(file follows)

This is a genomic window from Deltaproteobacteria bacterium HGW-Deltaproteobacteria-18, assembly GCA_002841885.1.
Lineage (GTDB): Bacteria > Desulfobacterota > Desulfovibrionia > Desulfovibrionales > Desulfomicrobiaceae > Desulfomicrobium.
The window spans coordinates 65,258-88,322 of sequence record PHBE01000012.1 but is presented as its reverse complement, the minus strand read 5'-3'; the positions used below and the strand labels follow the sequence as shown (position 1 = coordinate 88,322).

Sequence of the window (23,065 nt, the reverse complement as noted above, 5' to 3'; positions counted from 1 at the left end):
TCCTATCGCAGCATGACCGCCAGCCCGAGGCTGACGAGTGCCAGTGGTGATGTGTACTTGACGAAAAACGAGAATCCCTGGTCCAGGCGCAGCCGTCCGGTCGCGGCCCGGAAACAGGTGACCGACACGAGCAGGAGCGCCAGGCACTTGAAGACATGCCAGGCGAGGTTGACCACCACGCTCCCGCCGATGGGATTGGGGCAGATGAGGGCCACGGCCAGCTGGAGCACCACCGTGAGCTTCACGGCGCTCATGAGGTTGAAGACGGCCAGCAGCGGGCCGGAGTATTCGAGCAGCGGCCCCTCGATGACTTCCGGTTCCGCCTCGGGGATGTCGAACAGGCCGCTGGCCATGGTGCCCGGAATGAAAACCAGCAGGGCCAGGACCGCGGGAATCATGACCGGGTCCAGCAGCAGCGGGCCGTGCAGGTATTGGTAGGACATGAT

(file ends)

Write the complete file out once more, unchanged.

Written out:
This is a genomic window from Deltaproteobacteria bacterium HGW-Deltaproteobacteria-18, assembly GCA_002841885.1.
Lineage (GTDB): Bacteria > Desulfobacterota > Desulfovibrionia > Desulfovibrionales > Desulfomicrobiaceae > Desulfomicrobium.
The window spans coordinates 65,258-88,322 of sequence record PHBE01000012.1 but is presented as its reverse complement, the minus strand read 5'-3'; the positions used below and the strand labels follow the sequence as shown (position 1 = coordinate 88,322).

Sequence of the window (23,065 nt, the reverse complement as noted above, 5' to 3'; positions counted from 1 at the left end):
TCCTATCGCAGCATGACCGCCAGCCCGAGGCTGACGAGTGCCAGTGGTGATGTGTACTTGACGAAAAACGAGAATCCCTGGTCCAGGCGCAGCCGTCCGGTCGCGGCCCGGAAACAGGTGACCGACACGAGCAGGAGCGCCAGGCACTTGAAGACATGCCAGGCGAGGTTGACCACCACGCTCCCGCCGATGGGATTGGGGCAGATGAGGGCCACGGCCAGCTGGAGCACCACCGTGAGCTTCACGGCGCTCATGAGGTTGAAGACGGCCAGCAGCGGGCCGGAGTATTCGAGCAGCGGCCCCTCGATGACTTCCGGTTCCGCCTCGGGGATGTCGAACAGGCCGCTGGCCATGGTGCCCGGAATGAAAACCAGCAGGGCCAGGACCGCGGGAATCATGACCGGGTCCAGCAGCAGCGGGCCGTGCAGGTATTGGTAGGACATGAT